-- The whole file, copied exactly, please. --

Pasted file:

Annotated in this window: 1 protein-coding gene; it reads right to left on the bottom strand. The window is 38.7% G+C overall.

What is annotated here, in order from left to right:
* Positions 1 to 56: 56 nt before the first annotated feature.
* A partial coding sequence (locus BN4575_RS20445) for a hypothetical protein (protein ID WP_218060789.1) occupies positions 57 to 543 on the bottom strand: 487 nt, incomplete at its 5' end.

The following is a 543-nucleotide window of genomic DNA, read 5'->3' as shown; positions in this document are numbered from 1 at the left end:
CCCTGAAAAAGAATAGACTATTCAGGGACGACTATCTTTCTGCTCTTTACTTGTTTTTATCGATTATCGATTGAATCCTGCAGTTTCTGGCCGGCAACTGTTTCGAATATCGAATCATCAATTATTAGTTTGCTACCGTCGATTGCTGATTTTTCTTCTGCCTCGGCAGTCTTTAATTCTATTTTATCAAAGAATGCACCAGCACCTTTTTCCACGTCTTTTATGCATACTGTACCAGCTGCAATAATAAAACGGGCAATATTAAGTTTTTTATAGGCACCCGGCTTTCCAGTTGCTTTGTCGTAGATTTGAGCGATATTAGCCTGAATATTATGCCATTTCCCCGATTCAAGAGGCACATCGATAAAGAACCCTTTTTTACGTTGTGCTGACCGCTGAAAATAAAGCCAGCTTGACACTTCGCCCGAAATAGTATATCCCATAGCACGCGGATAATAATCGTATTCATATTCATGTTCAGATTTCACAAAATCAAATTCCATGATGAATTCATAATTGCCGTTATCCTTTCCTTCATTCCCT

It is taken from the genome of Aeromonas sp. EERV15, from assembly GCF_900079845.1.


Annotated in this window: 1 protein-coding gene; it reads right to left on the bottom strand. The window is 38.7% G+C overall.

What is annotated here, in order from left to right:
* Positions 1 to 56: 56 nt before the first annotated feature.
* A partial coding sequence (locus BN4575_RS20445) for a hypothetical protein (protein ID WP_218060789.1) occupies positions 57 to 543 on the bottom strand: 487 nt, incomplete at its 5' end.

The following is a 543-nucleotide window of genomic DNA, read 5'->3' as shown; positions in this document are numbered from 1 at the left end:
CCCTGAAAAAGAATAGACTATTCAGGGACGACTATCTTTCTGCTCTTTACTTGTTTTTATCGATTATCGATTGAATCCTGCAGTTTCTGGCCGGCAACTGTTTCGAATATCGAATCATCAATTATTAGTTTGCTACCGTCGATTGCTGATTTTTCTTCTGCCTCGGCAGTCTTTAATTCTATTTTATCAAAGAATGCACCAGCACCTTTTTCCACGTCTTTTATGCATACTGTACCAGCTGCAATAATAAAACGGGCAATATTAAGTTTTTTATAGGCACCCGGCTTTCCAGTTGCTTTGTCGTAGATTTGAGCGATATTAGCCTGAATATTATGCCATTTCCCCGATTCAAGAGGCACATCGATAAAGAACCCTTTTTTACGTTGTGCTGACCGCTGAAAATAAAGCCAGCTTGACACTTCGCCCGAAATAGTATATCCCATAGCACGCGGATAATAATCGTATTCATATTCATGTTCAGATTTCACAAAATCAAATTCCATGATGAATTCATAATTGCCGTTATCCTTTCCTTCATTCCCT

It is taken from the genome of Aeromonas sp. EERV15, from assembly GCF_900079845.1.